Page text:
“On May 9, let us remember Marcos’ martial law.”
A few days before elections, labor rights NGO Center for Trade Union and Human Rights urged the public to remember the human rights atrocities and plunder during Marcos dictatorship before casting votes on Monday.
The group belied claims by Ferdinand Bong Bong Marcos Jr, son of the late dictator and currently a frontrunner of the vice presidential race, that the martial law years were the golden years in the Philippine history.
“To say the time of the Marcos dictatorship represents the Golden years in Philippine history is outright distortion of history. A Marcos dictatorship is a dictatorship. It was the darkest stage in the post ‘colonial’ Philippines where wounds of families of victims of enforced disappearances and extrajudicial killings refused to heal as similar incidents continue to happen and justice had not been served since then. The Marcoses incorrigibly refuse to acknowledge these crimes. Filipino people are still paying humongous debts after the Marcoses and their cronies siphoned off public funds for their own benefits,” Daisy Arago, CTUHR Executive Director said.
The group also emphasized that the labor movement was heavily suppressed during martial law.
The Marcos dictatorship accounted for many atrocities against workers. The Labor Day massacre on May 1, 1971 left three workers dead after the government forces fired at a mass of workers holding wooden armalites as props for a cultural activity. When Marcos declared martial law in 1972, a Total Strike Ban followed through General Order No. 5. There was a crackdown on trade unions as prominent labor leaders like Felixberto “Ka Bert” Olalia, Crispin Beltran, Bonifacio Tupaz among others were arrested. Even in the Marcos twilight years (1984-86), 77 unionists were murdered, 25 of whom were killed in the picketline, such as in the strike of Artex, Foamtex in Valenzuela, Franklin Baker and Lapanday in Davao provinces.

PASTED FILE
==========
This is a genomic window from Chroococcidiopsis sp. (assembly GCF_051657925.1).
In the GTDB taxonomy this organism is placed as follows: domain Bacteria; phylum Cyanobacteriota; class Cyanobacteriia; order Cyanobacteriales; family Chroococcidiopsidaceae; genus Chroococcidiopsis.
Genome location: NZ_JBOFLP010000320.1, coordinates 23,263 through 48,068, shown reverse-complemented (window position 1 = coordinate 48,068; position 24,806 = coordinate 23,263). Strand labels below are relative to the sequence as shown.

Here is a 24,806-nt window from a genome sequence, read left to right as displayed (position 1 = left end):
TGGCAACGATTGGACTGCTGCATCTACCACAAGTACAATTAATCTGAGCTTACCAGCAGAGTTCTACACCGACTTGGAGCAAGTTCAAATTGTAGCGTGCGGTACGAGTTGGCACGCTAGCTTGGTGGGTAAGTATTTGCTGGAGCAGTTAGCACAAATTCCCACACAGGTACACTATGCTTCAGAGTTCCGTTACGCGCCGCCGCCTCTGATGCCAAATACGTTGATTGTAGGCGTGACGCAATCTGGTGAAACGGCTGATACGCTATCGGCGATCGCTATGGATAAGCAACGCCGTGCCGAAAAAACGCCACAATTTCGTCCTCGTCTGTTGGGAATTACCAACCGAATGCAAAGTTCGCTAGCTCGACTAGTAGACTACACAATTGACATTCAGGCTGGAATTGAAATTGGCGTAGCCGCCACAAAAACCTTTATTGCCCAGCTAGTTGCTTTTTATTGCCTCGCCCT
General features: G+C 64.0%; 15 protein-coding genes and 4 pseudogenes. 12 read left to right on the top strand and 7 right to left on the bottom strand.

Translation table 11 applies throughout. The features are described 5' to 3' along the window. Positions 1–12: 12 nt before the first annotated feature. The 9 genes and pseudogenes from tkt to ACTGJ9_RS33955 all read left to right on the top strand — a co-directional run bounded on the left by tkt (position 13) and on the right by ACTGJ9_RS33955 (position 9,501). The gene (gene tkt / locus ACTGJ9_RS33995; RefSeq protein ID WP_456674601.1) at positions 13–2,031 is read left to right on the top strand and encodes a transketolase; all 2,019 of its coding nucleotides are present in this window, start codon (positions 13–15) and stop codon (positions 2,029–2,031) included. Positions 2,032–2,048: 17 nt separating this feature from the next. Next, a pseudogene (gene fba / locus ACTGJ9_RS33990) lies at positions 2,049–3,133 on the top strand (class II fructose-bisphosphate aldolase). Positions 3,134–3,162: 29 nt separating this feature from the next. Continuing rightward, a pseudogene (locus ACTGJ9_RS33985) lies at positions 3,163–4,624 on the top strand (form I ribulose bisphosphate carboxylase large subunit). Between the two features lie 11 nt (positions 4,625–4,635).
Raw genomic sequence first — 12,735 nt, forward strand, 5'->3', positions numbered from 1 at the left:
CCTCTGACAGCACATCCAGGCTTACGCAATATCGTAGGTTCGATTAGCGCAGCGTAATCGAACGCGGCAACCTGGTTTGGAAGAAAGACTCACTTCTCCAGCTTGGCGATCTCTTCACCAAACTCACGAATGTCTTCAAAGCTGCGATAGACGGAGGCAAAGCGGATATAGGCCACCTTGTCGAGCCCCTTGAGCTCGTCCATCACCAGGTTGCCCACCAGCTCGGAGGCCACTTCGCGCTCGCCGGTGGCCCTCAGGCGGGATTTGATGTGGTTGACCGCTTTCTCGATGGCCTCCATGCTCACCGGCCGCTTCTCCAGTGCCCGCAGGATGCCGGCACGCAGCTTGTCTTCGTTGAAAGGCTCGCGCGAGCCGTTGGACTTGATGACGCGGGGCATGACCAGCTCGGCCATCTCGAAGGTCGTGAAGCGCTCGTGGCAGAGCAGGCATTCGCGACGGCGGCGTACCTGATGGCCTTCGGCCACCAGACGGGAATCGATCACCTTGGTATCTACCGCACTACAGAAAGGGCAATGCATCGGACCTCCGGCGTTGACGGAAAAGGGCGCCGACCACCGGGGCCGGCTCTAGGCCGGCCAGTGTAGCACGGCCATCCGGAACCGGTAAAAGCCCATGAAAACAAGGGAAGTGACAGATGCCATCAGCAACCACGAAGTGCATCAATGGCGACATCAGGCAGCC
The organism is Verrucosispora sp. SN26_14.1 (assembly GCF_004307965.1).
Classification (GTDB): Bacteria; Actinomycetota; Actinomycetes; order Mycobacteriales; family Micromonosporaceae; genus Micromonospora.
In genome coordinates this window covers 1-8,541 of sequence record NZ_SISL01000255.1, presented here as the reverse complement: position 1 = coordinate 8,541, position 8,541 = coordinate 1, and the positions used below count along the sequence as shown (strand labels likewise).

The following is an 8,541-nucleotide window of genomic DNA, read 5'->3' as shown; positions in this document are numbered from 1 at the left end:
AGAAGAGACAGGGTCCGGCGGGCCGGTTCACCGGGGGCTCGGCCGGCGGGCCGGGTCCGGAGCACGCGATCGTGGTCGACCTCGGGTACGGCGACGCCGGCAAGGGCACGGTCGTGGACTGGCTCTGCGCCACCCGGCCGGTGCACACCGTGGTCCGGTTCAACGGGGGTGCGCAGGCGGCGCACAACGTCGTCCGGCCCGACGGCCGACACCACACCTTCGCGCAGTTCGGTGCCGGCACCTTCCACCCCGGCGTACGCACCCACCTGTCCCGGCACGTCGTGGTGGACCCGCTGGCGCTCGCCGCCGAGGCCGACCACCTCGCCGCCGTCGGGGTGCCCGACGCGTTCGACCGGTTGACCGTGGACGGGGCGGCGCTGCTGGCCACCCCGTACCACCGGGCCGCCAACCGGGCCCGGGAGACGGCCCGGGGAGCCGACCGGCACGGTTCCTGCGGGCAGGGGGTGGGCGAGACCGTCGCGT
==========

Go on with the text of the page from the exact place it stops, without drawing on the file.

“The military and the police were lawfully permitted to conduct raids and arrests on suspected ‘subversives’ many of whom were workers. Military raids in union offices, abduction, torture, summary execution of union leaders, bloody picket line dispersals characterized the labor rights landscape during the years of the Marcos dictatorship,” Arago explained.
Hollow democracy: Continuing hostility to unions
CTUHR however underscored that despite so-called restoration of democracy following the 1986 People Power, the labor and trade union sector continued to endure many human rights violations.
During Corazon Aquino’s 6-year term, CTUHR documented 243 victims of killings and summary executions, 42 forcibly disappeared and 1,338 arrested and detained from the trade union movement. CTUHR was established in 1984.
CTUHR also urged workers particulary the young, to remember that it was in Cory Aquino’s ‘democratic government’ that the Herrera Law, the Wage Rationalization Act as well as the Assumption of Jurisdiction power of Department of Labor Secretary were passed. These laws paved contractualization, divided the workers through creation 1,000 wage levels system in the Philippines and codified military intervention in strikes and labor disputes.
“Is this the democracy that PNoy said he wanted to defend with his life with against the threat to democracy?” Arago averred.
The group added that PNoy’s Daang Matuwid mirrors similarities and parallelism. At least 726 cases of trade union rights violations affecting thousands of workers were recorded.
“Aquino’s Daang Matuwid is no better. It gave no reprieve to workers and the trade union movement despite its claim of inclusiveness and industrial peace. Aquino’s deceitful and pseudo-democratic reforms in reality undermine and attacks hapless workers and trade unions while promoting neoliberal and profit-oriented so called development,” Arago said.
The group urged the public, especially the workers to choose leaders that will truly advance workers’ rights and interests as well as the interests of the Philippines as a sovereign nation.
“We must hold those who perpetrated deaths and misery to the Filipino workers and the poor accountable. Let us not allow the return of those leaders who continue to deny the bloody history of martial law. Let us not allow yet another triumph of a government that is insensitive and astute in promoting the interest of the wealthy few,” Arago averred.###